Ququri living space – loft view — Ryusei Takahashi
❝ When it comes to downsized living, Tokyo has it all. From capsule hotels and compact prefabs to communal share houses, land scarcity and high property prices have pushed realtors and architects to work with limited space, resulting in tiny homes and rabbit-hole apartments cluttering the capital’s neighborhoods…
❝ There’s now a booming market for cleverly designed small apartments targeting young professionals who are happy to forgo floor space in exchange for affordable rent and inner city convenience. And in the age of Marie Kondo, there seems to be a minimalist appeal to these intricately designed studios…
❝ Property, for example…designed and managed by Spilytus Co., whose Ququri series of tiny apartments have been spearheading the trend for smaller accommodations. Boasting a 99 percent occupancy rate, the company has been rapidly growing since its founding in 2012 and has seen annual revenue top ¥3 billion.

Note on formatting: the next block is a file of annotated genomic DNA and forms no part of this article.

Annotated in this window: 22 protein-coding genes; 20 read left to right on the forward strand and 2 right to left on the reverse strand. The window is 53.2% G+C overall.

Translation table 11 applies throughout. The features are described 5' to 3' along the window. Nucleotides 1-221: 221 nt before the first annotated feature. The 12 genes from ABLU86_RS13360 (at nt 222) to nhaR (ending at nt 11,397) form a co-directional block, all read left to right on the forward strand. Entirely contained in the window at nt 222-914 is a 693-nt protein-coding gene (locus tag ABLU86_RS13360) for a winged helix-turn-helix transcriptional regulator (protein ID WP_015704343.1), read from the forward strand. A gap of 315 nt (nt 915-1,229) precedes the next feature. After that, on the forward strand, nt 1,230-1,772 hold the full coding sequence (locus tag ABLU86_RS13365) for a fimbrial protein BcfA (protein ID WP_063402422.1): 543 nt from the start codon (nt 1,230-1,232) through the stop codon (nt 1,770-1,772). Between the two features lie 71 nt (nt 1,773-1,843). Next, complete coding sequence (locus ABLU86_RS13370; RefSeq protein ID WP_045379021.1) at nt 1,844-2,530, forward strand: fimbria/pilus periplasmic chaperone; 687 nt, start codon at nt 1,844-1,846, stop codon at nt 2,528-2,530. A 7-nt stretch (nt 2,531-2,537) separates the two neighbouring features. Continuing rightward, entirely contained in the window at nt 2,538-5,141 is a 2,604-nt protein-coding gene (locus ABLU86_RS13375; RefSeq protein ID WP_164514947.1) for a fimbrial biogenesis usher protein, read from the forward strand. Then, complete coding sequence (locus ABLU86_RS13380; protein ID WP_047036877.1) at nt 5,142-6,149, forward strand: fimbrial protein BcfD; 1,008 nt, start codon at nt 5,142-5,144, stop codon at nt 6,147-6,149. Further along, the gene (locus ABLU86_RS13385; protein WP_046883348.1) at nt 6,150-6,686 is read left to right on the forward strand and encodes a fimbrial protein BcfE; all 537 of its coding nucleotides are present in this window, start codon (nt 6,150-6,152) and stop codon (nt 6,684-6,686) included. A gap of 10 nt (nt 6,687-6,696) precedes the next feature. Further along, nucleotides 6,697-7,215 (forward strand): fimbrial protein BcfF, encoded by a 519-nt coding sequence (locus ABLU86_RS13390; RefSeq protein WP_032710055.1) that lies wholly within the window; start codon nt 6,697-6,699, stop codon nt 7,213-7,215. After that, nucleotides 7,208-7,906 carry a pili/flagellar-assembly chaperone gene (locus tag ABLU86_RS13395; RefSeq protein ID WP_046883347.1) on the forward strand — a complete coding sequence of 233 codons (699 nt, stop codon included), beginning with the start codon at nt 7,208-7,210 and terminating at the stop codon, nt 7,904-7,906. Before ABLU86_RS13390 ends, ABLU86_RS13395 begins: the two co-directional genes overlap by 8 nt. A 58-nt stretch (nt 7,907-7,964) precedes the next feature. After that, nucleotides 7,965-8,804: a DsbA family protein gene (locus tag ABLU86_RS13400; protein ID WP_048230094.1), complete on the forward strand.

Typically comprised of 20 or so single rooms with lofts, Spilytus has built around 70 of these two-story apartments in Tokyo’s 23 wards so far. To prevent other firms from emulating its design, the firm acquired a patent last year for its method of arranging as many small dwelling units it can — ranging in size from 9 to 13 square meters — in an apartment building on a single plot of land.
Long, long ago, I was part of discussions among young poets, musicians, other artists, about what sort of minimal quarters would be satisfactory for individuals like us and our peers. We never moved ahead to discussion of more communal requirements, say, for couples and families. We got down to apartments this size in concept. But, we thought, we hoped, there could be some political resolution leading to starter dwellings – if not subsidized at least constructed at scale to keep them affordable for young individuals needing a home in a new city, seeking a career.